Legal Heavyweights Add Punch to State's Sports Betting Case
Campisi, Anthony, The Record (Bergen County, NJ)
Two of the country's most prominent conservative lawyers are arguing opposite sides of a case that tests New Jersey's newest constitutional amendment -- a law that allows gambling on sports in the Garden State and runs square against the 20-year federal ban on betting.
The state, seeking to add legal firepower to an effort to invalidate the federal law that restricts sports bets, hired Theodore Olson, a solicitor general under former President George W. Bush who is also arguing the case seeking to overturn California's gay marriage ban. Olson is doing the work at a deeply discounted rate on a case that he sees as "groundbreaking."
In response, the college and professional sports leagues -- including the National Collegiate Athletic Association, the National Football League and Major League Baseball -- hired Paul Clement, who succeeded Olson as the Bush administration's top lawyer before the U.S. Supreme Court and led the charge earlier this year to overturn President Obama's signature health care legislation.
That two of the country's top attorneys have taken an interest in the case indicates that its outcome could have wide-ranging consequences as states are increasingly turning to gambling to balance budgets in a down economy and the industry pushes to expand into sports betting, observers say.
"The state is taking a pretty big step and is going after a significant constitutional challenge to a federal law," said Stephen D. Schrier, a partner at the Philadelphia firm of Blank Rome LLP who specializes in gambling law.
The state is arguing that a 1992 federal law limiting sports betting violates the U.S. Constitution and puts states like New Jersey at a competitive disadvantage. It also questions Congress's right to regulate New Jersey's sports betting industry.
Under a 1992 federal law, only four states - Nevada, Delaware, Oregon and Montana - are allowed to have sports betting.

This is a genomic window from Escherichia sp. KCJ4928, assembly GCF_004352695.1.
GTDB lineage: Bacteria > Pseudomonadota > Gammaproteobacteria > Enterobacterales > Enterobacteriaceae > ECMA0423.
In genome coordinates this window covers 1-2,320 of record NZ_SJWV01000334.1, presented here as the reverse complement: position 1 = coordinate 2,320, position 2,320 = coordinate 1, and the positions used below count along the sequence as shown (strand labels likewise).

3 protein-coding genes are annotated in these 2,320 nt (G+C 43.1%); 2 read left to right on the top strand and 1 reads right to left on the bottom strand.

New Jersey invited the lawsuit - brought by the sports leagues in August - when voters approved a state constitutional amendment last year that permitted sports betting, which Governor Christie, a Republican, and legislative Democrats hope will help revive a struggling Atlantic City.
The sports leagues say that expanding gambling would lead fans to believe games were being fixed. Though the federal government hasn't gotten directly involved, Schrier said the Justice Department is following the suit closely.
U.S. District Judge Michael A. Shipp heard arguments in the case earlier this week, and a decision is expected today.
Whichever side loses is expected to appeal and both expect Olson to continue arguing the case for New Jersey.
"We expect Mr. Olson to be our voice in court," said Paul Loriquet, a spokesman for the state Attorney General's Office.
In an email, Olson said the case is "very important and groundbreaking."
"The issues are important constitutional questions which would be interesting to any lawyer, particularly one with my background and experience," he said.
At heart, Schrier said, are constitutional issues that must be resolved: whether the federal government is overstepping its bounds in trying to regulate sports betting that takes place within states' borders and whether prohibiting New Jersey from instituting the practice puts it at an unfair competitive disadvantage to the four states where it's permitted.
Rutgers-Newark law school dean John J. Farmer Jr. said having someone with Olson's experience could help the state make its case.
Olson first appeared on the national stage as counsel to former President Ronald Reagan during the Iran-Contra investigation and later represented George W. Bush in Bush v. Gore, the 2000 case that stopped ballot recounts in Florida and ensured Bush's election as president. …